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supramarginal_gyrus

Supramarginal gyrus

The supramarginal gyrus is located just anterior to the angular gyrus allowing these two structures (which compose the inferior parietal lobule) to form a multimodal complex that receives somatosensory, visual, and auditory inputs from the brain.

Anteriorly it merges with the inferior aspect of the postcentral gyrus.

Although the supramarginal gyrus isn't considered a major portion of the language circuit, it still works with the angular gyrus to attempt to link words with meanings. It is also bound caudally by the lateral sulcus, one of the most prominent structures found in the brain.

The sylvian fissure ends in the supramarginal gyrus.

This area of the brain is also known as Brodmann area 40.

Blood supply

The main blood supply is via the middle cerebral artery.

Variant anatomy

The inferior end of the postcentral gyrus can be partitioned to form an accessory presupramarginal gyrus posteriorly 1).

Important functions

It is probably involved with speech perception and processing, and lesions in it may cause receptive aphasia.

The supramarginal gyrus is part of the somatosensory association cortex, which interprets tactile sensory data and is involved in perception of space and limbs location. It is also involved in identifying postures and gestures of other people, and is thus a part of the mirror neuron system.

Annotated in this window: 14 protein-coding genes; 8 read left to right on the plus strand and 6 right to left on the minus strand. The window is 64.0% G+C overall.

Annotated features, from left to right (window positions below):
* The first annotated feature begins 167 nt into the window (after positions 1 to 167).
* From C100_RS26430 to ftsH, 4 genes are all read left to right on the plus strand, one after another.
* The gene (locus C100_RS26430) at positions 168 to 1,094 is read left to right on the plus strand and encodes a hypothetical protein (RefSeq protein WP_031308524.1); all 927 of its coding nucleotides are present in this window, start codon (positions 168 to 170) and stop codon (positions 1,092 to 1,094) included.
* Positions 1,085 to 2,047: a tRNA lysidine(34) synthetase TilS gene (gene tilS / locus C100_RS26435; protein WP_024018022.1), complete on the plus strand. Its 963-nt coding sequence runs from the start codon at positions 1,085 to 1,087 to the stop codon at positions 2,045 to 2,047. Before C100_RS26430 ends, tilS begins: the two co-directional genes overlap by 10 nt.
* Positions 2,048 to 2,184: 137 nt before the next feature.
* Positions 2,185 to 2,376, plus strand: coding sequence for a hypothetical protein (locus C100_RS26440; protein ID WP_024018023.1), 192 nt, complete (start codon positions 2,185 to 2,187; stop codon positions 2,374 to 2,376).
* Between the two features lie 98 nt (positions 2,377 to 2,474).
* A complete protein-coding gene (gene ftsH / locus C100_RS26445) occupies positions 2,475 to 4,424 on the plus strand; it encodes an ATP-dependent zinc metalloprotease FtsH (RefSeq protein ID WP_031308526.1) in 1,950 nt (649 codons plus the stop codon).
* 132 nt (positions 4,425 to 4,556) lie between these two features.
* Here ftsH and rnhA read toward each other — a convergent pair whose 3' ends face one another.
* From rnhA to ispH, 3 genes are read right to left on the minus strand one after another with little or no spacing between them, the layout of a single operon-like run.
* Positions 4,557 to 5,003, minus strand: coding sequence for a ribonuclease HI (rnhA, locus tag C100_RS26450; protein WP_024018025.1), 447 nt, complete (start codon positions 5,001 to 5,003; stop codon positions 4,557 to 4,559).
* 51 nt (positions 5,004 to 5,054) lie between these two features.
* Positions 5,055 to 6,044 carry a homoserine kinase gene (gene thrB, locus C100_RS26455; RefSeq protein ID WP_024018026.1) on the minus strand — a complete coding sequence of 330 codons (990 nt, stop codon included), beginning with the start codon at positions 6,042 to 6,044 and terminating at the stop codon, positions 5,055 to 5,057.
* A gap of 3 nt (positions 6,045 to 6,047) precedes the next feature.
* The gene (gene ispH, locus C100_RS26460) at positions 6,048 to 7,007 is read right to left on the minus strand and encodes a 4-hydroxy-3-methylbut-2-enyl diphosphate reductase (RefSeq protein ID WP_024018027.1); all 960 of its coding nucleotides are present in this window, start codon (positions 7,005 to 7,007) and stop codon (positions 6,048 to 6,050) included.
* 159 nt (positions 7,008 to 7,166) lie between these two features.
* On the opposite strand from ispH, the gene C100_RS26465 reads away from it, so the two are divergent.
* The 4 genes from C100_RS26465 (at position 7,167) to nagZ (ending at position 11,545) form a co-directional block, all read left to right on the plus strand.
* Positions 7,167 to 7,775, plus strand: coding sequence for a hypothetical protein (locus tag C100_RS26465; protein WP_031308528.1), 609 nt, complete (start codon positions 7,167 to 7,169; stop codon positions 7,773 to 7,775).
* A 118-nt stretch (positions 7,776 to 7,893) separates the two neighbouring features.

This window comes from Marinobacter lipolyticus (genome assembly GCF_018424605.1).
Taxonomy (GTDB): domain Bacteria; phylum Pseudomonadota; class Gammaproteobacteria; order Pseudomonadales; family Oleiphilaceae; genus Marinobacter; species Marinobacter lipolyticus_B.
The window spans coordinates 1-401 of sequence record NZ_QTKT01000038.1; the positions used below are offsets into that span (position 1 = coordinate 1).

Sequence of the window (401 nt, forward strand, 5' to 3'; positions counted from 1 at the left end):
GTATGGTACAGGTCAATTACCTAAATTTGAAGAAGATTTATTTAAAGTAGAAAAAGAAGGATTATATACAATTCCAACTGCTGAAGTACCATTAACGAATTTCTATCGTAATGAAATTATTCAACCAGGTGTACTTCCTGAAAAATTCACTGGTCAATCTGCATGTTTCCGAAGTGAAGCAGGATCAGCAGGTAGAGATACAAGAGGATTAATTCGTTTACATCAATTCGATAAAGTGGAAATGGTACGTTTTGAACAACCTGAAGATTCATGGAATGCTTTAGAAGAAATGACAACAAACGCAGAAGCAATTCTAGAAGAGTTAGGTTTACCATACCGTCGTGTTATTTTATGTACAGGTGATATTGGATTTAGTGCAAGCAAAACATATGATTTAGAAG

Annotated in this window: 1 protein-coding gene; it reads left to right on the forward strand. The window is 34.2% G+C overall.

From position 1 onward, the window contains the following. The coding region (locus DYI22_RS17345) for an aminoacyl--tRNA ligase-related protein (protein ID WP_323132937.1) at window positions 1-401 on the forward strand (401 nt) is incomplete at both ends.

The right-hemisphere supramarginal gyrus appears to play a central role in controlling our empathy towards other people. When this structure isn't working properly or when we have to make very quick judgments, our empathy becomes severely limited.

Research has shown that disrupting the neurons in the right supramarginal gyrus causes humans to project our emotions on others, inhibiting our ability to be empathetic. In addition, this disruption also causes people to be more egocentric, mainly because they aren't able to perceive the emotions of those around them.

Both the left and right supramarginal gyri of healthy, right-handed individuals are shown to be active when making phonological word choices.

Individuals who had lesions to the left hemisphere had more difficulty than those with lesions to the right hemisphere, reinforcing the dominance of the left hemisphere in language.

Right Supramarginal gyrus

1)
Naidich TP, Castillo M, Cha S et-al. Imaging of the Brain,Expert Radiology Series,1. Saunders. (2012) ISBN:1416050094.
supramarginal_gyrus.txt · Last modified: 2019/04/24 16:51 by administrador